Re: Going nowhere

              "Life insurance doesn't pay out for suicides."

              Says who? Most life insurance I've seen covers suicides after a couple of years of vesting.

    3. rh587

      Re: Going nowhere

      I'm having a hard time imagining that liability isn't strictly determined by the contract, especially in a business as inherently expensive and risky as launching satellites

      I read elsewhere that in these sorts of complex contracts (especially where you have multiple underwriters and the like), it's actually part of the contract to lodge a lawsuit early to head off other lawsuits down the road - it's basically a de rigeur part of the claim process. You've clearly got the claim down and there can't be quibbling down the road because a court has seen the initial claim.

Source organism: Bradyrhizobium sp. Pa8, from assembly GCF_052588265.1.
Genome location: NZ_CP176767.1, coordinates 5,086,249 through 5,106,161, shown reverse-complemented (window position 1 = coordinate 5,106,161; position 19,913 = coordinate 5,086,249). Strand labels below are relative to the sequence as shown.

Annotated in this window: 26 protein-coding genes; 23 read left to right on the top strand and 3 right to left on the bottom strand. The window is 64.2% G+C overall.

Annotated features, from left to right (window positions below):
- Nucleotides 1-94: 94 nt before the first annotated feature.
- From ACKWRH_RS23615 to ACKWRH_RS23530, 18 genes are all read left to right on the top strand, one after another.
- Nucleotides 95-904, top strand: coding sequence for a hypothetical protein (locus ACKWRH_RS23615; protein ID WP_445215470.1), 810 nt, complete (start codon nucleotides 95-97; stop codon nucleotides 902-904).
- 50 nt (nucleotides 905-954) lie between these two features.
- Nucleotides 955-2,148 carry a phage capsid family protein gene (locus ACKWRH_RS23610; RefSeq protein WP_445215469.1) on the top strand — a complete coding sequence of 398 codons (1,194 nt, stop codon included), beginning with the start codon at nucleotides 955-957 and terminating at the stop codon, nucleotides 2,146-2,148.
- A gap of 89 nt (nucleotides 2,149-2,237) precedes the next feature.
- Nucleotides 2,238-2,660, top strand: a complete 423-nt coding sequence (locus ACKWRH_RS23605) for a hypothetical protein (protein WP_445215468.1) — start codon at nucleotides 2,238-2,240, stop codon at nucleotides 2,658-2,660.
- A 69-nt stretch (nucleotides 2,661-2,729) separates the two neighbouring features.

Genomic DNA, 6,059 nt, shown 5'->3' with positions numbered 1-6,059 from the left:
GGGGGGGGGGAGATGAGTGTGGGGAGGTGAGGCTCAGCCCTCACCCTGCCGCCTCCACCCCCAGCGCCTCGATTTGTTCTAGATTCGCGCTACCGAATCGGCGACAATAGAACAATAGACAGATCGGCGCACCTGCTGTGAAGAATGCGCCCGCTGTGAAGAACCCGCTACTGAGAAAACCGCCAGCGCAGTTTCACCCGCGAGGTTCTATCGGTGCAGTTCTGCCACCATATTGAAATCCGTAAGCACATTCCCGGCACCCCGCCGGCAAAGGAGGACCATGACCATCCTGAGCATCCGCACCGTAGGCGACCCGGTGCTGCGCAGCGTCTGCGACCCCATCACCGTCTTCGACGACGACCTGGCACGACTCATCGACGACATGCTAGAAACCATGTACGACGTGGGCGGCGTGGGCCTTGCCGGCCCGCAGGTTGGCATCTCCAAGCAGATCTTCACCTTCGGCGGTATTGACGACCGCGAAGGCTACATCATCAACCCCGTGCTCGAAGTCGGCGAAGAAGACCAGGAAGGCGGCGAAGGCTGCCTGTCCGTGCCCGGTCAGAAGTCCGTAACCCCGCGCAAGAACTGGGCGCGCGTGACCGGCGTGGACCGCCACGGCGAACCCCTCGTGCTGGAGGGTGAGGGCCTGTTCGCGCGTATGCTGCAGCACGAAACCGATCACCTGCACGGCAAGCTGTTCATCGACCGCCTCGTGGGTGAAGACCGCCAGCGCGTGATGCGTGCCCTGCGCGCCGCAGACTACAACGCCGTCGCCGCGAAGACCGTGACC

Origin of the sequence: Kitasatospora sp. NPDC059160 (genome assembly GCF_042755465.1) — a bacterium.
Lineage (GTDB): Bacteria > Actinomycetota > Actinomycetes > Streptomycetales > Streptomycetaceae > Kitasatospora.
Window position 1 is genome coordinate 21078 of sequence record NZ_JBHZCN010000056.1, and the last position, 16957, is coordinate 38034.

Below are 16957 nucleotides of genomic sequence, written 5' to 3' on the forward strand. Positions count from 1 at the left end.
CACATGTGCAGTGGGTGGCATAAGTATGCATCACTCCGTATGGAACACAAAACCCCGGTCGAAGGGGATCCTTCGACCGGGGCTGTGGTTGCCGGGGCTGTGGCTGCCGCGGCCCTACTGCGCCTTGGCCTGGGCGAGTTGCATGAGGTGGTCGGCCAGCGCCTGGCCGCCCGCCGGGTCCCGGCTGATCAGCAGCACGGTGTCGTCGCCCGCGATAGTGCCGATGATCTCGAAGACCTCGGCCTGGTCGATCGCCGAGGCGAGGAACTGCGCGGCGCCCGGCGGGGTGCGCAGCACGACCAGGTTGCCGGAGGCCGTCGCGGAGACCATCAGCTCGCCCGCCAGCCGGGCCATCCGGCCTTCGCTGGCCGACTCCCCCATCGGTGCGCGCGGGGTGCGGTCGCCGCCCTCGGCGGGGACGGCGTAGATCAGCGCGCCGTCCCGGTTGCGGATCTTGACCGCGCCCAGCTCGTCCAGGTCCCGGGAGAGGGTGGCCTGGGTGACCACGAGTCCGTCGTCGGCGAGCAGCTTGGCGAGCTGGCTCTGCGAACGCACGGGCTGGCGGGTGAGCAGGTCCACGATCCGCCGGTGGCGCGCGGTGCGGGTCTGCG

IANAL, and I have not seen SpaceCom's insurance policy, but it seemed this was a standard move - of course a bit of public posturing is never a bad thing, but I wouldn't expect to pay for a flight if the operator set it on fire before launch - either get me a new rocket or give me a refund.

  4. LaeMing Bronze badge

    I'm guessing they skimped on insurance.

  5. guyr

    indented customers

    Or should I say

    .....indented customers?

    (Darn, I can't find markup capabilities on El Reg.)

    1. Anonymous Coward
      Anonymous Coward

      Re: indented customers

      You have to type them in the <olde>old fashioned</olde> way ;)

      1. Danny 14 Silver badge

        Re: indented customers

        is there a flashing multi coloured markup just like old tripod pages?

        1. raving angry loony

          Re: indented customers

          <blink>kill the heretic</blink>

  6. Anonymous Coward
    Anonymous Coward